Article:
You Can't Make The Fever Break
Credit: DonkeyHotey
April 7, 2016

Jamelle Bouie says that the GOP establishment has a good reason to fear Ted Cruz:

... there’s a reason Republican elites have kept him at arm’s length ... he is an avatar for a conservative faction of the Republican Party that wants to ascend to prominence. Attached to the Tea Party, rooted in institutions like the Heritage Foundation, and based in the deep-red South and the most conservative parts of the Midwest, this counterestablishment seeks to supplant the traditional power brokers of the Republican Party. And in Cruz, it has a candidate with the strategic mind and organizational prowess to make it happen.

But Bouie thinks the establishment should actually want Cruz at the top of this year's ticket -- he'd lose, you see, and then the fever would break (which wouldn't happen if Trump loses):

... if the long-term problem of American politics is a dysfunctional Republican Party that’s averse to compromise and the basic give-and-take of governance, then Trump is a less-than-ideal opponent. To the most conservative Republicans -- the counterestablishment that claims Cruz as its champion -- the real estate mogul is a black swan. If he loses, he loses, and they can get back to the business of claiming the party for themselves. And Cruz, if he runs again, will stick to his core message: that the Republican Party can win again if it nominates a “true conservative.”

The GOP establishment is right to fear and dislike Cruz, but, ironically, its best option for retaining influence is to choose him for its nominee. That would clip Cruz’s wings, and in the process marginalize a faction that has steered the GOP to an almost untenable position. We have reached a through-the-looking-glass phase of the election in which the smartest play is for Republicans to be good Leninists and heighten the contradictions within their own party.

I have my doubts about this.

First of all, the polls say that Cruz would lose to Hillary Clinton, but not by much (by 3 points, according to Real Clear Politics, whereas Trump would lose by 11). I think Cruz would run a no-compromise campaign (ban abortion without exceptions for rape or incest, crack down mercilessly on immigrants and Muslims, etc.), and that would drive a lot of people to the polls to vote Democratic -- but it's conceivable that he'll try softening his image and presenting himself primarily as a dorky dad and pop-culture nerd. If he can fool enough moderates into seeing him that way, while couching his nastiest policies in euphemisms, I think he has a not-trivial chance of winning. (I doubt he'll do this, but it could happen.)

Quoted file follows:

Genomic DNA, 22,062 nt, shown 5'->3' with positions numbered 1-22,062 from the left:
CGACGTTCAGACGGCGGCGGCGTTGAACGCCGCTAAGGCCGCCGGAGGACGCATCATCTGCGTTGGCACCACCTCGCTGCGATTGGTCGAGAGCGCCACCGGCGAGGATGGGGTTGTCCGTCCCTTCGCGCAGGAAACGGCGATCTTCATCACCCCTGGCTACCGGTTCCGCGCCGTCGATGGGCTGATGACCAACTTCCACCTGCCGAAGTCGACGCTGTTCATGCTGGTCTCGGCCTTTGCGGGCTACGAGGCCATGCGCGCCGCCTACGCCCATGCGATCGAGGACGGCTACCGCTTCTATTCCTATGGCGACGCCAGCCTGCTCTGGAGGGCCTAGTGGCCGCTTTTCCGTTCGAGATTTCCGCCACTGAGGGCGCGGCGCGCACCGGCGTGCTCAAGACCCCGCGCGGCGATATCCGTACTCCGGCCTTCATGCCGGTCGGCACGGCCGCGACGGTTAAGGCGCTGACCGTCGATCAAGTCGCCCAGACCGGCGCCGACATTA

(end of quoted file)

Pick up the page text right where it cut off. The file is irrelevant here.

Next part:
But let's assume he loses, and loses as an unbending wingnut. Do you really think that will teach his most fervent backers a lesson?

They'll just say he could have won as a True Conservative, but the party hacks sabotaged him because they secretly preferred Hillary Clinton. I think they'll be more determined to vote for no-compromise candidates in the future. What's more, they'll try to scour the Republican ranks, looking for the traitors who sold Cruz out. They'll say "the people" were sold out twice, first by the #NeverTrump movement, then by the Cruz haters.

Yeah, I know: I just got through saying in my last post that Republican voters always do what the party hacks tell them to do. True -- but they always feel deeply betrayed afterward. And remember, in 2008 and 2012 they fell in line only after the hacks' choices had moved significantly to the right (John McCain reversed his support for immigration and campaign finance restrictions; Mitt Romney repudiated pretty much his entire term as governor). McCain and Romney may not have been wingnuts at heart, but they ran as wingnuts. The voters settled because they thought they could leverage the party's power for wingnutty ends. And this year the voters forced the party hacks to settle on Cruz rather than Bush or Rubio or Christie (or even Walker or Jindal).

Republican voters will always want a party that's averse to compromise. If Cruz loses in November, they're not going to learn the lesson that reasonableness would have worked better. They'll just conclude that they were sold out. Next time they'll demand a hardcore nominee and a hardcore party apparatus.

Crossposted at No More Mr. Nice Blog

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